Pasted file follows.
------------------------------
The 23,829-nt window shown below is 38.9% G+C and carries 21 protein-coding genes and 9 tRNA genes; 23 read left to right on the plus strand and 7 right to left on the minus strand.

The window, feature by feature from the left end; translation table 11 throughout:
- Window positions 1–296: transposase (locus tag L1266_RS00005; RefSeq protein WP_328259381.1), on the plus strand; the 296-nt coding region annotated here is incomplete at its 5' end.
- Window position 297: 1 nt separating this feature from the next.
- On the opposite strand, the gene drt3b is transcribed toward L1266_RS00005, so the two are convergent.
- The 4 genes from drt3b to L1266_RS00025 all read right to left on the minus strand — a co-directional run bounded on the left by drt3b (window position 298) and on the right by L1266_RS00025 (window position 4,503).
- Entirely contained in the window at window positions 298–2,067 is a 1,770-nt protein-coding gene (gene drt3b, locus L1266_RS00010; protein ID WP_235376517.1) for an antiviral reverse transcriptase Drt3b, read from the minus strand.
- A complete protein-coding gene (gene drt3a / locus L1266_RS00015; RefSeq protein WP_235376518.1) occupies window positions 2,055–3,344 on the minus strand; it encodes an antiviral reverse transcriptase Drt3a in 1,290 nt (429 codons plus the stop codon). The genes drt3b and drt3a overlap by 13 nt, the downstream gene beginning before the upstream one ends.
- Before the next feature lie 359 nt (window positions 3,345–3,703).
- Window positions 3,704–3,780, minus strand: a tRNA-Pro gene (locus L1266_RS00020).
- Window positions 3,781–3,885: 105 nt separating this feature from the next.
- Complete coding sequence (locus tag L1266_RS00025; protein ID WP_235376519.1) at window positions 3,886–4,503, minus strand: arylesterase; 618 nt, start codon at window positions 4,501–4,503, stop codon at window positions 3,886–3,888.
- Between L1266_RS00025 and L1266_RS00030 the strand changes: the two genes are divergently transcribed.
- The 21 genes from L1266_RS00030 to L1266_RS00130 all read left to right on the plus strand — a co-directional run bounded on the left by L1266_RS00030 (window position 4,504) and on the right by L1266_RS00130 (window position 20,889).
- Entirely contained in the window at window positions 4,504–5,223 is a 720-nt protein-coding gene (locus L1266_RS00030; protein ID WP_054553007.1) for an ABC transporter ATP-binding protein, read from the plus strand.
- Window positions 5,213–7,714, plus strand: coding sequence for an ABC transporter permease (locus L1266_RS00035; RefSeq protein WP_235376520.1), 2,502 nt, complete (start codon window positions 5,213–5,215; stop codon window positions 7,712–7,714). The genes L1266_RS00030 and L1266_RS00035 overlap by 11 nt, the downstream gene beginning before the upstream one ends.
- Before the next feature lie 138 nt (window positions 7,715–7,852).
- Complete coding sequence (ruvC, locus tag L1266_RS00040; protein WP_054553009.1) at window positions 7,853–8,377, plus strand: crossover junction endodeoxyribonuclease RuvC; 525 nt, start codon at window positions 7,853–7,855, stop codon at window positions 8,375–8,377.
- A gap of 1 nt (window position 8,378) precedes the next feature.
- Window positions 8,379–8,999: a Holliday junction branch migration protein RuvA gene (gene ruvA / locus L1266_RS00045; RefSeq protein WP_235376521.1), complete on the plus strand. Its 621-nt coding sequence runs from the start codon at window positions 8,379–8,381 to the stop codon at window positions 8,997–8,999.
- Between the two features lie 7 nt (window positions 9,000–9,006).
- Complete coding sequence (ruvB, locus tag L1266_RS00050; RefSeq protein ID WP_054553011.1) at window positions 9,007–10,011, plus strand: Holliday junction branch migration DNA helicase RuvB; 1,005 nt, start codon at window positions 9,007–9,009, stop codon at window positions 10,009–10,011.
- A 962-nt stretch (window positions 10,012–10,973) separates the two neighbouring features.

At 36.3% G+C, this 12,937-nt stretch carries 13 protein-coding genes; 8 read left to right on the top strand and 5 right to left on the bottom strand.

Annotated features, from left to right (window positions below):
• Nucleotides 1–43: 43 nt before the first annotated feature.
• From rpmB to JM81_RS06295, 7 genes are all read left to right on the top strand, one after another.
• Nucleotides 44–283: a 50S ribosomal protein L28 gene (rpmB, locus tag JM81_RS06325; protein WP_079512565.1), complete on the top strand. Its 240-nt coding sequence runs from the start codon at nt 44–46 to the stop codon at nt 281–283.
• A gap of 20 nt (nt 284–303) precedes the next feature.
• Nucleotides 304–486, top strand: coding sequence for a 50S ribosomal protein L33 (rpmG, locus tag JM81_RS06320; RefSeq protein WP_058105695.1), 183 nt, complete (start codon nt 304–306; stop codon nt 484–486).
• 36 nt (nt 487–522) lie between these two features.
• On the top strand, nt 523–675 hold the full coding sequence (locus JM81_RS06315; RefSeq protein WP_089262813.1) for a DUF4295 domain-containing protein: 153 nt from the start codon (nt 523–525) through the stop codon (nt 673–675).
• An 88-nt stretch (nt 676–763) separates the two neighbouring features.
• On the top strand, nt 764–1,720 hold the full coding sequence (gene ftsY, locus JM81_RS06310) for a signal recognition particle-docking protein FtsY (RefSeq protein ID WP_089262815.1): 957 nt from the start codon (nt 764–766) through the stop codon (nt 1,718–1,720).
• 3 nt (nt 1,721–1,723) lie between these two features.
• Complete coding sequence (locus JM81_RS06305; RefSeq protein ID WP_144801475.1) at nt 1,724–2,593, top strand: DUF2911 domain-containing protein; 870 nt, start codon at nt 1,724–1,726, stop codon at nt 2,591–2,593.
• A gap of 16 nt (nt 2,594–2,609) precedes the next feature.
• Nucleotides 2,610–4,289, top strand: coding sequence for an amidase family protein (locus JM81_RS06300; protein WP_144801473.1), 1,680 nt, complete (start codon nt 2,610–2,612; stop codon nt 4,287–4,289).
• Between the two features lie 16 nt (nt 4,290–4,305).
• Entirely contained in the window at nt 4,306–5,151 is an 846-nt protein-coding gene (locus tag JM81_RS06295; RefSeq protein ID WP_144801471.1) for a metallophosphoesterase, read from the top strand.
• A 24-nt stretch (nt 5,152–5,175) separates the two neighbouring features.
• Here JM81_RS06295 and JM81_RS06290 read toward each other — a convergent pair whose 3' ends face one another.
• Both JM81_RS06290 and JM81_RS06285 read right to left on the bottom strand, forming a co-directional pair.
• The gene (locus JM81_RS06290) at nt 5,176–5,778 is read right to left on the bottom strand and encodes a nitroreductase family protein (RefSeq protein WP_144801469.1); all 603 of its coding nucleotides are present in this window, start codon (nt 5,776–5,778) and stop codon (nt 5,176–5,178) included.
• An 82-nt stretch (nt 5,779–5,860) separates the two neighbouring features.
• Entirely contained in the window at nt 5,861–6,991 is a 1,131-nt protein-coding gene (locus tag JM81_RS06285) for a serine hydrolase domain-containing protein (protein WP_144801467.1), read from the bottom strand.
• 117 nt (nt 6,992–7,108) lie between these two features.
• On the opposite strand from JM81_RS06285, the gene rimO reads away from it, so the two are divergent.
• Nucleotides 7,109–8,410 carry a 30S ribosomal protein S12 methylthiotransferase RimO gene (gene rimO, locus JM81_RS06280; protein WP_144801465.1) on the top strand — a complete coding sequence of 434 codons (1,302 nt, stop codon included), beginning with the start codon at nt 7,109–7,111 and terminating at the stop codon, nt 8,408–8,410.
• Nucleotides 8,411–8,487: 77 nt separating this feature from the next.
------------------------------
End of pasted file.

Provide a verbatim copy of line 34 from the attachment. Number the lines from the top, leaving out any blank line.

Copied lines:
• On the top strand, nt 764–1,720 hold the full coding sequence (gene ftsY, locus JM81_RS06310) for a signal recognition particle-docking protein FtsY (RefSeq protein ID WP_089262815.1): 957 nt from the start codon (nt 764–766) through the stop codon (nt 1,718–1,720).